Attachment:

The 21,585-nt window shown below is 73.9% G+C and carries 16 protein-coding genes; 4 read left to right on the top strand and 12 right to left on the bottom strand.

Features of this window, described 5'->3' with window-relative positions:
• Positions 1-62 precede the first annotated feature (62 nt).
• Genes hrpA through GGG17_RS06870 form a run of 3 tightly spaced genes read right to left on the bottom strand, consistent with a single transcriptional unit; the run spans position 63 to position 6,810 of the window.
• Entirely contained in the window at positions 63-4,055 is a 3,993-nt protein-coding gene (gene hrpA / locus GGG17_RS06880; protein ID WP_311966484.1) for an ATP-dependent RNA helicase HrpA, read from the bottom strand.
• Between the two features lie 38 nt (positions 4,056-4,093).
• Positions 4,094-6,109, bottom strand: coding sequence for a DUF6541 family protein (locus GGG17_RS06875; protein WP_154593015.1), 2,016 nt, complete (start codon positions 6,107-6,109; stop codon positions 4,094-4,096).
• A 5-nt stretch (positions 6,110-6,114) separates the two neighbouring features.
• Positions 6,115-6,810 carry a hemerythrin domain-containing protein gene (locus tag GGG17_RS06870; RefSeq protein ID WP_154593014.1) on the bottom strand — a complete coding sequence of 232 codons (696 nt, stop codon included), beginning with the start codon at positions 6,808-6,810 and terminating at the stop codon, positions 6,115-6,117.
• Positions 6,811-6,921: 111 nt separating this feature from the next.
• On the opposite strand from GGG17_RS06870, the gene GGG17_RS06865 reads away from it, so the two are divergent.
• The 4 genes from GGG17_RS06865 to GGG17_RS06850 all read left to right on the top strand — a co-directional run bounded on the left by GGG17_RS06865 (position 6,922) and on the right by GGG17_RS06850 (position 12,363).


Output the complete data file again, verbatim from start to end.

The 21,585-nt window shown below is 73.9% G+C and carries 16 protein-coding genes; 4 read left to right on the top strand and 12 right to left on the bottom strand.

Features of this window, described 5'->3' with window-relative positions:
• Positions 1-62 precede the first annotated feature (62 nt).
• Genes hrpA through GGG17_RS06870 form a run of 3 tightly spaced genes read right to left on the bottom strand, consistent with a single transcriptional unit; the run spans position 63 to position 6,810 of the window.
• Entirely contained in the window at positions 63-4,055 is a 3,993-nt protein-coding gene (gene hrpA / locus GGG17_RS06880; protein ID WP_311966484.1) for an ATP-dependent RNA helicase HrpA, read from the bottom strand.
• Between the two features lie 38 nt (positions 4,056-4,093).
• Positions 4,094-6,109, bottom strand: coding sequence for a DUF6541 family protein (locus GGG17_RS06875; protein WP_154593015.1), 2,016 nt, complete (start codon positions 6,107-6,109; stop codon positions 4,094-4,096).
• A 5-nt stretch (positions 6,110-6,114) separates the two neighbouring features.
• Positions 6,115-6,810 carry a hemerythrin domain-containing protein gene (locus tag GGG17_RS06870; RefSeq protein ID WP_154593014.1) on the bottom strand — a complete coding sequence of 232 codons (696 nt, stop codon included), beginning with the start codon at positions 6,808-6,810 and terminating at the stop codon, positions 6,115-6,117.
• Positions 6,811-6,921: 111 nt separating this feature from the next.
• On the opposite strand from GGG17_RS06870, the gene GGG17_RS06865 reads away from it, so the two are divergent.
• The 4 genes from GGG17_RS06865 to GGG17_RS06850 all read left to right on the top strand — a co-directional run bounded on the left by GGG17_RS06865 (position 6,922) and on the right by GGG17_RS06850 (position 12,363).